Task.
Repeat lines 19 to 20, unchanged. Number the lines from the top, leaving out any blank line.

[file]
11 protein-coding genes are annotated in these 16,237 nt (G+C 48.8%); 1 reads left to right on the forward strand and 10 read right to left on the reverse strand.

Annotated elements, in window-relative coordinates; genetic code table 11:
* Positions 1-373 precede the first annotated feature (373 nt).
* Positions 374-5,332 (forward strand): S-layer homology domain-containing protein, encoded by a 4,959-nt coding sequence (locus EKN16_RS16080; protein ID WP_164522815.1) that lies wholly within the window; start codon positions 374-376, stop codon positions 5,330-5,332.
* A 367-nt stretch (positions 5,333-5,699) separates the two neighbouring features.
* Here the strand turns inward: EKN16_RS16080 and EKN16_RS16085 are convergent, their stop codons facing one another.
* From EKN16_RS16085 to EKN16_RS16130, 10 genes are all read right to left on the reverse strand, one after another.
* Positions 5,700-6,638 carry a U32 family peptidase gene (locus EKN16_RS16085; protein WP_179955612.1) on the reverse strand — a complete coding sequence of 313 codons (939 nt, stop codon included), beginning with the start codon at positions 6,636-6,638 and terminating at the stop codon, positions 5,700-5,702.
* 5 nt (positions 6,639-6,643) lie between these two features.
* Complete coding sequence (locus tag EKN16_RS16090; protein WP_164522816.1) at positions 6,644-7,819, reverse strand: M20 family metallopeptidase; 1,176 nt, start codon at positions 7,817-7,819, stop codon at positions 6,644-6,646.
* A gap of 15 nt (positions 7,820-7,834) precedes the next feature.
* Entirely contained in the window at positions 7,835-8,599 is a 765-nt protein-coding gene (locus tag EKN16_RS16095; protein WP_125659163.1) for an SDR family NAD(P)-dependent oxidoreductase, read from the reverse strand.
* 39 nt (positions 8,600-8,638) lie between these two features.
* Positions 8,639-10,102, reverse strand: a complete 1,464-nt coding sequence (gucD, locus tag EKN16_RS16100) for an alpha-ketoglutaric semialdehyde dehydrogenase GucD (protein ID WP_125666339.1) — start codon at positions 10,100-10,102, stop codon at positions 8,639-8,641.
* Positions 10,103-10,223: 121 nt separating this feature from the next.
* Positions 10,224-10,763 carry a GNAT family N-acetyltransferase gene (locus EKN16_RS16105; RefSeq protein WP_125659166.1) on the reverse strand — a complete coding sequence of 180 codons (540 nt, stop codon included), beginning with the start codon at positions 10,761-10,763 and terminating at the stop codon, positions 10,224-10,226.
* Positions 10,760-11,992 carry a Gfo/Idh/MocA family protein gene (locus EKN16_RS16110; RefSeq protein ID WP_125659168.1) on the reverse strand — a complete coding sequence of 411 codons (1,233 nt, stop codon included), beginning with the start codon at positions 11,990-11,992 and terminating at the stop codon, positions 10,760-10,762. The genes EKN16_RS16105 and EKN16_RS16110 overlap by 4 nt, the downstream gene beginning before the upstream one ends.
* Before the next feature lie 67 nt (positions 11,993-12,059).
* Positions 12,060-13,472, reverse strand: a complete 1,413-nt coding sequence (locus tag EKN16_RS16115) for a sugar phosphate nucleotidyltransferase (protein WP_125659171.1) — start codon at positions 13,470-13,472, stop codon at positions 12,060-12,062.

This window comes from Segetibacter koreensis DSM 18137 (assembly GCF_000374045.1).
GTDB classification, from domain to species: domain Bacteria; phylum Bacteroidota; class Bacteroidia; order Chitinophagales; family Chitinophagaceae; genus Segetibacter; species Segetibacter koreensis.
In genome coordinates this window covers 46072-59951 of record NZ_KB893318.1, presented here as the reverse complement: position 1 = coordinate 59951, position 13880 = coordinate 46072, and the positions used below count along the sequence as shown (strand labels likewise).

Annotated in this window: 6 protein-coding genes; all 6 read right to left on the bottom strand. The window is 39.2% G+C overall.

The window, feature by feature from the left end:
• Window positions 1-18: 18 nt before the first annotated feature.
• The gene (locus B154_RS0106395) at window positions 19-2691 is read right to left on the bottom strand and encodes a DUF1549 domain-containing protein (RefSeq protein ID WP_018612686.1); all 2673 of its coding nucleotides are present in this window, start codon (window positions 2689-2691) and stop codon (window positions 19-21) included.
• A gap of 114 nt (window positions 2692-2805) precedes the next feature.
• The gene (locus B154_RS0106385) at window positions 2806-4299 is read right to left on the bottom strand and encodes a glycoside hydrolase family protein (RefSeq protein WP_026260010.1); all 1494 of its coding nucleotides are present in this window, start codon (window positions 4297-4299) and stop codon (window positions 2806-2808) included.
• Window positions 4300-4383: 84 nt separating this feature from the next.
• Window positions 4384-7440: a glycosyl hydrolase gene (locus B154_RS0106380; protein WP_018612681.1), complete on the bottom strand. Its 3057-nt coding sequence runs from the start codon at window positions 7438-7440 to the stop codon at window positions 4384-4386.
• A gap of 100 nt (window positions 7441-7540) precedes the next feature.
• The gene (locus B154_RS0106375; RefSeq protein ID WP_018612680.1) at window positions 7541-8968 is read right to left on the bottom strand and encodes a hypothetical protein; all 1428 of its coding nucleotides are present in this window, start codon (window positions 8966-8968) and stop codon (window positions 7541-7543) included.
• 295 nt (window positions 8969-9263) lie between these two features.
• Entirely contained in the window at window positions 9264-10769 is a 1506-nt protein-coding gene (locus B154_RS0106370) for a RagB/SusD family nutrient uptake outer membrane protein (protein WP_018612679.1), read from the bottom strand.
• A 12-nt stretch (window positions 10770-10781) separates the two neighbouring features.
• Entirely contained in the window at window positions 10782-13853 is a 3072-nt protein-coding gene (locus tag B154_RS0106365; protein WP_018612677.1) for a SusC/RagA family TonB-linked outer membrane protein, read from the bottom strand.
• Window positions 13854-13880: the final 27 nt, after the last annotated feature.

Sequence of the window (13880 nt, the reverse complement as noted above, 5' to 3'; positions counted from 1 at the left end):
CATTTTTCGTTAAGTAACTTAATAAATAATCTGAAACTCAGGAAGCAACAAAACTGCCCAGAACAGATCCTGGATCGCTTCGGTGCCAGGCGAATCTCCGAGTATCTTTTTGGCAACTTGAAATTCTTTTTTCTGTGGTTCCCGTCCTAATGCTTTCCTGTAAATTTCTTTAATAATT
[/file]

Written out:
* Positions 12,060-13,472, reverse strand: a complete 1,413-nt coding sequence (locus tag EKN16_RS16115) for a sugar phosphate nucleotidyltransferase (protein WP_125659171.1) — start codon at positions 13,470-13,472, stop codon at positions 12,060-12,062.

This window comes from Segetibacter koreensis DSM 18137 (assembly GCF_000374045.1).